So, if you buy a Dell machine with Ubuntu in it and you configure it using the available options, there is a good chance that Ubuntu Linux won’t manage to auto-configure itself to adjust to the newly added/modified hardware. For example, this guy’s 1680×1050 monitor was under-utilized by Ubuntu at 1024×768. Of course, as always, “all he had to do” was to edit /etc/X11/xorg.conf to specify the right resolution list.

How fucked up is that? I mean, really. This is a fucking joke for the average consumer.

You sell a machine, and you don’t even take the time to FIX the damn Xorg and its drivers to do the right thing — at least for your own hardware options. This is where both Canonical and Dell have failed. There is no way you will ever buy Windows or Mac OS X from a major PC manufacturer and won’t come pre-configured with the all the right drivers, or the OS won’t be able to perfectly adjust automatically.

And if Xorg does this shit, I don’t even want to think what HORRORS will await the user with ACPI. Dell/Ubuntu obviously don’t know how to either test or create a real product. Dell has failed me here, but Canonical really needs to get its shit together, because they are the No1 distro and they truly need to get new engineers to WORK on stuff instead of just putting packages together. They can’t “pull a Slackware” for much longer. They are a respected company with millions of users. As I said in my editorial a couple of months ago, with great power comes great responsibility. And of course, yes, they need a way to make money so they can pay these new engineers.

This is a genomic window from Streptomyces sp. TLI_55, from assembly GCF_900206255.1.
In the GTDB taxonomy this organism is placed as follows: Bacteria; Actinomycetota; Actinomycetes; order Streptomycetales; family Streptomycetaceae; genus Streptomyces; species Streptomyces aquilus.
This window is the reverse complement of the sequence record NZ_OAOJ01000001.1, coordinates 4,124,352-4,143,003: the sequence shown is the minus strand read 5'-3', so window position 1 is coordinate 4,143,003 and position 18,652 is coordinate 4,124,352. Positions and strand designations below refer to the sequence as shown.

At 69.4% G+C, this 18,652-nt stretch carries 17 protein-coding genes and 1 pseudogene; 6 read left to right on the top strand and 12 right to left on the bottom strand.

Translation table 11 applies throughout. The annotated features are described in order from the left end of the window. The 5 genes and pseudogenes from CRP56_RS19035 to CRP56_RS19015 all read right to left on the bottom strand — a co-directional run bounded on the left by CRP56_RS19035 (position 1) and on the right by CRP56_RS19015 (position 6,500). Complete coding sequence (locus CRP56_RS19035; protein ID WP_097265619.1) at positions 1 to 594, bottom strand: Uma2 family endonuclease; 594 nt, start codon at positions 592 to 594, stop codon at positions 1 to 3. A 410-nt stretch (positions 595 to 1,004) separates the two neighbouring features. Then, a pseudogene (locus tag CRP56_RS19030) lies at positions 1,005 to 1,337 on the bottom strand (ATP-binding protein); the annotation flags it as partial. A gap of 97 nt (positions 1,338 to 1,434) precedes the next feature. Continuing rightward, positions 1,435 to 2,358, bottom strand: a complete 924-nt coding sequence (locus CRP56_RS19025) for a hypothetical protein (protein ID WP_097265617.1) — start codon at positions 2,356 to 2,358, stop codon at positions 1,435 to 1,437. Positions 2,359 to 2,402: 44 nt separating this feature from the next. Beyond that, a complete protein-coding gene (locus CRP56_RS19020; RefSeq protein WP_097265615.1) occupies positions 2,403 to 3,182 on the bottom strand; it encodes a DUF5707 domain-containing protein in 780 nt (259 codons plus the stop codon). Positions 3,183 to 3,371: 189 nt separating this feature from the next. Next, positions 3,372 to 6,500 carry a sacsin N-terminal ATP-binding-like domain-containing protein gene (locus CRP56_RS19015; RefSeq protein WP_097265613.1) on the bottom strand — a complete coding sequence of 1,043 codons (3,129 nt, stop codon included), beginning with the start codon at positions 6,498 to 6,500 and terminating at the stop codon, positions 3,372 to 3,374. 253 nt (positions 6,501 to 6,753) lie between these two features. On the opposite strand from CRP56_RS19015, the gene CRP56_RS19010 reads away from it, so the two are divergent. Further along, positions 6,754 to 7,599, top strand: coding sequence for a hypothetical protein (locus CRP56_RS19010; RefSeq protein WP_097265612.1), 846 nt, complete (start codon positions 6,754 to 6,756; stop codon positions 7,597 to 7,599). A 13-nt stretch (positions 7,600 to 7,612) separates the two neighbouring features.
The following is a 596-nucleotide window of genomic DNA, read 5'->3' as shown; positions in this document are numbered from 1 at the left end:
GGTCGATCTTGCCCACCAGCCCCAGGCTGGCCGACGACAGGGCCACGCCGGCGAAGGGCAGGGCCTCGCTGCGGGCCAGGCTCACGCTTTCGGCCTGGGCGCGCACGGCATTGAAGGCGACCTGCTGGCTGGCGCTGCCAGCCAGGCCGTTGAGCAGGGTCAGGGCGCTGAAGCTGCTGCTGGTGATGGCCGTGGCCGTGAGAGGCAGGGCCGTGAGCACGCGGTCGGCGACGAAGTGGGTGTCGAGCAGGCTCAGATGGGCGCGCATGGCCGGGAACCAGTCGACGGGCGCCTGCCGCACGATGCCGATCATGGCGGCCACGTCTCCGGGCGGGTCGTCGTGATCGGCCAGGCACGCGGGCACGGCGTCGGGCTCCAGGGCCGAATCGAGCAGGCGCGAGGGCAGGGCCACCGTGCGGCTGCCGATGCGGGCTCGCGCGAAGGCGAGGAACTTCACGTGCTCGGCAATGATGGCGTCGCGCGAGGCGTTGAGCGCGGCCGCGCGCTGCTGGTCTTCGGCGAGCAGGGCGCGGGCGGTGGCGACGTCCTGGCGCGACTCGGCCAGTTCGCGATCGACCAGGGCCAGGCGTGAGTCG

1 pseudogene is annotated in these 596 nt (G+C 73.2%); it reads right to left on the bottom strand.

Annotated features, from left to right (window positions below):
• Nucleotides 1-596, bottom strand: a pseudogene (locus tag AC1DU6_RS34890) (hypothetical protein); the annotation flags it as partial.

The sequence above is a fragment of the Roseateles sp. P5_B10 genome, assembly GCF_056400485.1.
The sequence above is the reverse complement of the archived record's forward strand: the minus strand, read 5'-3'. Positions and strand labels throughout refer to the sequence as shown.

Canon HV20

1 hour of happiness, followed by lots of anger.

Our local photo equipment shop had a special sale this week where we don’t have to pay sales tax. So, looking at their price of Canon HV20 ($1000 out of the door) looked like a good price for this HD camcorder. In fact, we checked the prices online and both Amazon ($1050+tax+shipping) and Adorama were more expensive than our local shop (when you count tax and shipping).

So, we get on our red Ford Focus, we drive to Palo Alto and we buy the HV20 from Keeble & Shuchat.

Fast forward 45 minutes, I get to my PC to blog about it. I visit the Amazon page, and now Amazon sells (through their affiliated TigerDirect shop) the same camcorder for $784+tax+shipping. Overall, that’s about $860 I think. So, we lost $150 (if you count the car’s gas) just because Amazon hadn’t updated the HV20 page when we first looked at it just an hour ago.

I was very excited when we decided to get the HV20 this afternoon, but I don’t know how to feel right now. I almost don’t want the camcorder anymore. I feel betrayed by my own luck. And having my brother’s parcel that never arrived in its destination on the back of my mind (I even have nightmares about it), it makes me want to put on fire all my gadgets and go live in a cave and never have to deal with all that crap anymore. >:(

Update: And if the day could not be worse, JBQ forgot his credit card in the store. Thankfully, they called us to go get it back.